Mongolia. According to
Countryaah, the bourgeois government that took office in
1996 has accelerated the restoration of the public economy.
Crisis-hit banks have been closed, government spending has
been sharply reduced, and fees for electricity, water, etc.
has been raised. In May, Mongolia was probably the first
country to abandon all customs duties. The lenders pay
tribute to the reforms, but the individual Mongols are
severely affected and have seen their real wages fall by 30%
in one year. Abolished price controls have led to rapid
inflation and unemployment of about 28%. The United Nations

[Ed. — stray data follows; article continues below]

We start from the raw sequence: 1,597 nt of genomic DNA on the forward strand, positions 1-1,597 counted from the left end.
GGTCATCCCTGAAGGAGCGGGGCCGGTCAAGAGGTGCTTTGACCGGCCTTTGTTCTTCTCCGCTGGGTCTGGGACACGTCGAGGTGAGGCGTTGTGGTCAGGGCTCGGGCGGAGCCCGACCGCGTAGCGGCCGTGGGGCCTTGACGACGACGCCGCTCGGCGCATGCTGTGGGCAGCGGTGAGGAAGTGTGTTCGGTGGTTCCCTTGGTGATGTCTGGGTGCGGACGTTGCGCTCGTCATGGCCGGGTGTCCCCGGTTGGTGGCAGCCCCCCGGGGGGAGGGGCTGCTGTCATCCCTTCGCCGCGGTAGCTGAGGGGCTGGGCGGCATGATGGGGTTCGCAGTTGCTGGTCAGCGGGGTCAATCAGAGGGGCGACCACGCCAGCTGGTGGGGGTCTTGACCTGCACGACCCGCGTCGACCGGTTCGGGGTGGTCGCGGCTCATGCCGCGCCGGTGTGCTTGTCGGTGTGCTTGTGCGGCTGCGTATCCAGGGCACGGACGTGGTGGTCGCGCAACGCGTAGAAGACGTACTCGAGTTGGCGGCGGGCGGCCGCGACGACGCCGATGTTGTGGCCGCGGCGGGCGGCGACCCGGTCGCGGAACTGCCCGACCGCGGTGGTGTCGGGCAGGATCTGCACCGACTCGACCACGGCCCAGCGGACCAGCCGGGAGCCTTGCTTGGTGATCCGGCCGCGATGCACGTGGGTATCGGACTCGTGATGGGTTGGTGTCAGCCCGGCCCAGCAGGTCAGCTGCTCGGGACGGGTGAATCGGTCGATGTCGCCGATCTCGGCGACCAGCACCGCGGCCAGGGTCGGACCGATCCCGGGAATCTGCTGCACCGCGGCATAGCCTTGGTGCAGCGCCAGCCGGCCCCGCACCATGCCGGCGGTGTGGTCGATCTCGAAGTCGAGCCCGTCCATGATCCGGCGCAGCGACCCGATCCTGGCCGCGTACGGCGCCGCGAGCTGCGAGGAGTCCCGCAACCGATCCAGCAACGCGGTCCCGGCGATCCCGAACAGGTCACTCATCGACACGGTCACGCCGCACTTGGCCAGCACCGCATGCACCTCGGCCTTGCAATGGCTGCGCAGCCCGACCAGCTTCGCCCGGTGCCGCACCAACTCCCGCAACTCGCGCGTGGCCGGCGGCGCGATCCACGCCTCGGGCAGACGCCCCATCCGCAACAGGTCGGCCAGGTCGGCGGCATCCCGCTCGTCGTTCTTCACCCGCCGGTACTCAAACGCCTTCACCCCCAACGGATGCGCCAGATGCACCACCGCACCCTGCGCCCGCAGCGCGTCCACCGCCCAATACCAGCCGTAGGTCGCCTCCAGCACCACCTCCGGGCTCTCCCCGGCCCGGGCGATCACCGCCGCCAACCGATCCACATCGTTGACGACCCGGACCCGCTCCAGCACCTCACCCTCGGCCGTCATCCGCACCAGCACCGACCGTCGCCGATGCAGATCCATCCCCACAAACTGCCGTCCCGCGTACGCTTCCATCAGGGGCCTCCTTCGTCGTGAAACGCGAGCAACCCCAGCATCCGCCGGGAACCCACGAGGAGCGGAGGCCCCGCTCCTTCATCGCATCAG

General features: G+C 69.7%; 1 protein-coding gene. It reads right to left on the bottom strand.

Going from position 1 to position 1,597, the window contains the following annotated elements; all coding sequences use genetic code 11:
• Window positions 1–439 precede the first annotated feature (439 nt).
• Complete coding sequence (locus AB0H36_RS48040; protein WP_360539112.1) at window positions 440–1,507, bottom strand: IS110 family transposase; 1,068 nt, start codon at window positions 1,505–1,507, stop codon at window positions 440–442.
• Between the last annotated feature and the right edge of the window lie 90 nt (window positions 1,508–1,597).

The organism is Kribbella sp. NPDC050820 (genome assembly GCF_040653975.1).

Agricultural Organization FAO warned in October of food
shortages. One fifth of the population is classified as poor
and at risk.
In the May presidential election, the former Communist
Party candidate Natsagijn Bagabandi won by more than 60% of
the vote before the bourgeois President Punsalmaagijn
Otjirbat, who got just under 30%. Bagabandi, in February
elected leader of the Mongolian Revolutionary Party, Mongol
Ardyn Chuvisgalt Nam, promised to slow the pace of reform
and focus more on social issues. However, privatization will
continue and the government plans to sell more than 800
state-owned companies by 2000, among other things. the
airline and the largest copper mine.